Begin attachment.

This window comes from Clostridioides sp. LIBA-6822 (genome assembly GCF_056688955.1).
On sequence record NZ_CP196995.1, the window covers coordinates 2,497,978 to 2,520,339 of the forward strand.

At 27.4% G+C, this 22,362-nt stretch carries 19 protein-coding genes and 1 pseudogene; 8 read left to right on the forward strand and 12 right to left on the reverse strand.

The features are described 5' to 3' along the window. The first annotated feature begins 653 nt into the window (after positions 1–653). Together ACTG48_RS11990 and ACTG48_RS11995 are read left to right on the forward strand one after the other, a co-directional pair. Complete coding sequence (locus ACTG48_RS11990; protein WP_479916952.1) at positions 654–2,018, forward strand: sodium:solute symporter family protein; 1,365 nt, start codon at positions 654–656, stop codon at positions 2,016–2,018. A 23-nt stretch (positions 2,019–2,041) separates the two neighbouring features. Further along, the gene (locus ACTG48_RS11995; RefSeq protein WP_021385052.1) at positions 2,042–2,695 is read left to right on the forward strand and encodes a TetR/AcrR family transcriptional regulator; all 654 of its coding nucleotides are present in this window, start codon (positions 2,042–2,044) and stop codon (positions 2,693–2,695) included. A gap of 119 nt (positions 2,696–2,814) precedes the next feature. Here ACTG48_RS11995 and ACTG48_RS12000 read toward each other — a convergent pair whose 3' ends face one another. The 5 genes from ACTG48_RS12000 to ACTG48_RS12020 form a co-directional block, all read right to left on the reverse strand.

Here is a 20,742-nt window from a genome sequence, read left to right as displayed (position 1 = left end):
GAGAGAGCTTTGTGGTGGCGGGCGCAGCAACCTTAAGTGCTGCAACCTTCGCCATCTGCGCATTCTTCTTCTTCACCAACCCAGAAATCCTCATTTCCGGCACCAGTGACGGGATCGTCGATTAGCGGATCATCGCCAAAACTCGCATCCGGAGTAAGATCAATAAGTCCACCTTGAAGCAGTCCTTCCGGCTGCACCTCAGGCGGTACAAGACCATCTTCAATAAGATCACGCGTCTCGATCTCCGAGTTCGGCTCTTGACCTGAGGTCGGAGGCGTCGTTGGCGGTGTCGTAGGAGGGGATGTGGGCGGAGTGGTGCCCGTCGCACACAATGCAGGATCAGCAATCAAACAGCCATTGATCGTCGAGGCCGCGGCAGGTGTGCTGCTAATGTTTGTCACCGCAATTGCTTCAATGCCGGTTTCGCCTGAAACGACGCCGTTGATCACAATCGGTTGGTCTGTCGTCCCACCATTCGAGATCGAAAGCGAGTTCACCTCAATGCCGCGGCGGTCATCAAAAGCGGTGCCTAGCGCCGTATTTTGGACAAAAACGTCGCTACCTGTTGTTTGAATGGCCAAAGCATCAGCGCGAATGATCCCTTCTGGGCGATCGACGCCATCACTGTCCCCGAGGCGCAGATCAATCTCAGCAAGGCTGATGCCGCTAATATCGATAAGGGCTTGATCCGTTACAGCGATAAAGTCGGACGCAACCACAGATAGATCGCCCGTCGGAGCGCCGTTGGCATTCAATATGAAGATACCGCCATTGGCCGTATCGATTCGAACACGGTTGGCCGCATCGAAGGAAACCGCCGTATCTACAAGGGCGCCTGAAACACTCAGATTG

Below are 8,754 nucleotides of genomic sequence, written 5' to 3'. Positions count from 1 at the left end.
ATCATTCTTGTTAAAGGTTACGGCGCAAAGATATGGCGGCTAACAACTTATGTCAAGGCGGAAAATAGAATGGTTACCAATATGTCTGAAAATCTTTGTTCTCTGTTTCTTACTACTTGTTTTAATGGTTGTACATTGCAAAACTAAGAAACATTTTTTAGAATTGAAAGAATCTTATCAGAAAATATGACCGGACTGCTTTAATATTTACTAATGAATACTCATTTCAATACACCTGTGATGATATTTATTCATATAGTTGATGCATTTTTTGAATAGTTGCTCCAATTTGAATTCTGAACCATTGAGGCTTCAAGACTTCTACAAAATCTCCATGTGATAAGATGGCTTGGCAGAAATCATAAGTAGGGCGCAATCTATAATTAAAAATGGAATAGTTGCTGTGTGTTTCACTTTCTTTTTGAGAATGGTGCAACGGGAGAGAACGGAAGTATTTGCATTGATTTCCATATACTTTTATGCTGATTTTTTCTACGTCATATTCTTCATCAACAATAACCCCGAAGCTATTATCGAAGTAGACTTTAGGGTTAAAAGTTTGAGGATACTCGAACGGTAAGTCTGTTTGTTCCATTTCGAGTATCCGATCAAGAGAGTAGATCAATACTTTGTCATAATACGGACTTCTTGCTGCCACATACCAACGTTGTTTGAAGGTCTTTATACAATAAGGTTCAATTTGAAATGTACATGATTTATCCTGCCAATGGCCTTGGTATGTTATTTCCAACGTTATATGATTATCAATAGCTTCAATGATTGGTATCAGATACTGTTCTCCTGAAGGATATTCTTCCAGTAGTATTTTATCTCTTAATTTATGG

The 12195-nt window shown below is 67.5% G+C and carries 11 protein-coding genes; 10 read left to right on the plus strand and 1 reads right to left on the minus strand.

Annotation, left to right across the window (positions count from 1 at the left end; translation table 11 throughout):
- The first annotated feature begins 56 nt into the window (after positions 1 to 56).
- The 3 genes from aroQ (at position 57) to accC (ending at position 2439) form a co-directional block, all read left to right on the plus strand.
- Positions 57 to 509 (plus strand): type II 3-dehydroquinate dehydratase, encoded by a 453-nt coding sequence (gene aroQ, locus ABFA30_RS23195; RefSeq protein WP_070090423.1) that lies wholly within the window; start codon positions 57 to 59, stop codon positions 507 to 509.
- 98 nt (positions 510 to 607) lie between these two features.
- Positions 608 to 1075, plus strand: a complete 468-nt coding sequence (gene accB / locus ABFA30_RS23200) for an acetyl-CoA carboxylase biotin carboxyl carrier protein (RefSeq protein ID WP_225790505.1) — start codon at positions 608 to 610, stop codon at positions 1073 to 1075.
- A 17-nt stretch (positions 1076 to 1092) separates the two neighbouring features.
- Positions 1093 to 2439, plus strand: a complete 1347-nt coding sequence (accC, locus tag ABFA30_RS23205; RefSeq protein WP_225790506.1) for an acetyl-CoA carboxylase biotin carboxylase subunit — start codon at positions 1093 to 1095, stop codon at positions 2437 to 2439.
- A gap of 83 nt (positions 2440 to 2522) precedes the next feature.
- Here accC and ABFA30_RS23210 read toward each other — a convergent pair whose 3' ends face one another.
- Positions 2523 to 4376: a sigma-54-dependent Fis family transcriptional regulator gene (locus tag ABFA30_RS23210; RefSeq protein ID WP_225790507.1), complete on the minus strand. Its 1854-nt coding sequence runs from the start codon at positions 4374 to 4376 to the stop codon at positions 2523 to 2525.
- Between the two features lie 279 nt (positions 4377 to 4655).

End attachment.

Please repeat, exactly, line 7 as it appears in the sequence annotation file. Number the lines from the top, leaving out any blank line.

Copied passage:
Below are 8,754 nucleotides of genomic sequence, written 5' to 3'. Positions count from 1 at the left end.